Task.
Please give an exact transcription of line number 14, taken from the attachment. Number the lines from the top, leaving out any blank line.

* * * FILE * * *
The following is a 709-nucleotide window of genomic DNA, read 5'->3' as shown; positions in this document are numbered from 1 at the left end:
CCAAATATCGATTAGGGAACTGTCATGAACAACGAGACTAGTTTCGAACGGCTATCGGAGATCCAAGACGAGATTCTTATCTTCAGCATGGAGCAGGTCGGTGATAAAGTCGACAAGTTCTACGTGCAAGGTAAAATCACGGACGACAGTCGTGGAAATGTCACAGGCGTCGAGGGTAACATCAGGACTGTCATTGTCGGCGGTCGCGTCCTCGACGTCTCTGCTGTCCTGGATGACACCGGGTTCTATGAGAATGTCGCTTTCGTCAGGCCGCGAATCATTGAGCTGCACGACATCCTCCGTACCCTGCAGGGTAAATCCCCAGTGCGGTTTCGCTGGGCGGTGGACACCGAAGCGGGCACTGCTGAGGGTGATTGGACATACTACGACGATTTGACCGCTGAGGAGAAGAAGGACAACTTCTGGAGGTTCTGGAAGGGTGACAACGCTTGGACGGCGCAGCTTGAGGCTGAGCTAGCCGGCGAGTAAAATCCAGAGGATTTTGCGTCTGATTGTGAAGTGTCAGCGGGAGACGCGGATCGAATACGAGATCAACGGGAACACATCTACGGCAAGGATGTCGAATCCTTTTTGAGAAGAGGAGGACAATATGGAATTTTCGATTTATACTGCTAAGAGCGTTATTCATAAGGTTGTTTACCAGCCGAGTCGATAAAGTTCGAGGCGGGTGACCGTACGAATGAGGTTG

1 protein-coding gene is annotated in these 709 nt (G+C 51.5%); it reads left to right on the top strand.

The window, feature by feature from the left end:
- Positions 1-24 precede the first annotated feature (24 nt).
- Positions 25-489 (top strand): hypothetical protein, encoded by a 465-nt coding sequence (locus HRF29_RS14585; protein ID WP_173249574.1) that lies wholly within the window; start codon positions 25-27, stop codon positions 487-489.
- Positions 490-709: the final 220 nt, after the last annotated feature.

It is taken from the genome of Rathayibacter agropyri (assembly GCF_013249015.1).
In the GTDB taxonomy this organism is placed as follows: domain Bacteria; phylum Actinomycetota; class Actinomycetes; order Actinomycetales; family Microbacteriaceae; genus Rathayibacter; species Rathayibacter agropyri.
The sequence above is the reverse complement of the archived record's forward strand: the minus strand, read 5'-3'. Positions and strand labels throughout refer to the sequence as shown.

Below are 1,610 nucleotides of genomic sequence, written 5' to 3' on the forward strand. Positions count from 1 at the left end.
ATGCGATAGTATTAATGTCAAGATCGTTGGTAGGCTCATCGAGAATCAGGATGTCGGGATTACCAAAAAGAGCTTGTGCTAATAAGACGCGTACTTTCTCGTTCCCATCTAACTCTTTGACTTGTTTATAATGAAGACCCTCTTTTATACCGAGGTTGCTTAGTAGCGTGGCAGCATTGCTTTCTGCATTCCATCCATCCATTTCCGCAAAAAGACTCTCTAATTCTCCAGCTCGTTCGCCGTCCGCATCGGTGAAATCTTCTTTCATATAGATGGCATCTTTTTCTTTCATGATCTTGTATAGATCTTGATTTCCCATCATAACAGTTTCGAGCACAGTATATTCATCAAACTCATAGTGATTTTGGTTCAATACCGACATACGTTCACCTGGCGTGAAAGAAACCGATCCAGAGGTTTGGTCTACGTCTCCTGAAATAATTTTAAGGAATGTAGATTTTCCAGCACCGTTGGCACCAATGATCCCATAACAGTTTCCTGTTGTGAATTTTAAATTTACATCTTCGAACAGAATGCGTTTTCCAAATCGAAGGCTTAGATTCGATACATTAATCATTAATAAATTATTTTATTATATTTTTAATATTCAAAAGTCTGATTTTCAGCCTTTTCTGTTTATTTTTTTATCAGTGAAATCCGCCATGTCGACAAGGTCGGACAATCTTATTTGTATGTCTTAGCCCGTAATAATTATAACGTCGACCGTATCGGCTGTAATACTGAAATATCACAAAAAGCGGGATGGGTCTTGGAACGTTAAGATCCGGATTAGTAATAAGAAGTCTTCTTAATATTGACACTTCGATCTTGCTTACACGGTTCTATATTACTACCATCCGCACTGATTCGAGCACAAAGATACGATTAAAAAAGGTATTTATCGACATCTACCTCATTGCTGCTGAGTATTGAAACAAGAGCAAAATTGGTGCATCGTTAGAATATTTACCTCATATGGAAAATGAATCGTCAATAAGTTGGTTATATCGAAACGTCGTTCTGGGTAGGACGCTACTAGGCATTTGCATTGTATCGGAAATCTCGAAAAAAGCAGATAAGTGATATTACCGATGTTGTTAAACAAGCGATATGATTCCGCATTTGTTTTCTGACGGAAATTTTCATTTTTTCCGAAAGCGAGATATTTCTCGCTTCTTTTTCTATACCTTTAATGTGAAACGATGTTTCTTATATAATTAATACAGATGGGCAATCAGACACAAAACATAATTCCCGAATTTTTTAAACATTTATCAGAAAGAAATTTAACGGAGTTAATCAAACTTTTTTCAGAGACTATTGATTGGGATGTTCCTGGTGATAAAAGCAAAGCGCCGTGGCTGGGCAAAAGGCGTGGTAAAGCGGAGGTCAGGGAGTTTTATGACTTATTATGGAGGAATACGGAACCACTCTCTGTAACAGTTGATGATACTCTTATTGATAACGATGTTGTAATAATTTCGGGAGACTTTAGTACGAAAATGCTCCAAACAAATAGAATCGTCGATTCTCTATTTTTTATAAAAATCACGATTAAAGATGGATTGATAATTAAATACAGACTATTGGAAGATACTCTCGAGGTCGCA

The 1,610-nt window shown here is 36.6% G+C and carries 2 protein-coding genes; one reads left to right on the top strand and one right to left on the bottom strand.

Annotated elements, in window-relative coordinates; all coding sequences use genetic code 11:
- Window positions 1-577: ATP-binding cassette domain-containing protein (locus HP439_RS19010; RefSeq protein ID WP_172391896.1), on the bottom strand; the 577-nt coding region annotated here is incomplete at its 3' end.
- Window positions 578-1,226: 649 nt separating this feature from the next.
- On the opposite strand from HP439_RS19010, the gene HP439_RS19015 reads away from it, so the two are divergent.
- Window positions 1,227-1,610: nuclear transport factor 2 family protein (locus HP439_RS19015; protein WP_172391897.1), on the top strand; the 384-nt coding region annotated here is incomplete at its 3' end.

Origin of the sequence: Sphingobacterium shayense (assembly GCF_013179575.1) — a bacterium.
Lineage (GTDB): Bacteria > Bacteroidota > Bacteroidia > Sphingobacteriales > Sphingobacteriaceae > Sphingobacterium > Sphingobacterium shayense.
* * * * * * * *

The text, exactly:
Annotated elements, in window-relative coordinates; all coding sequences use genetic code 11: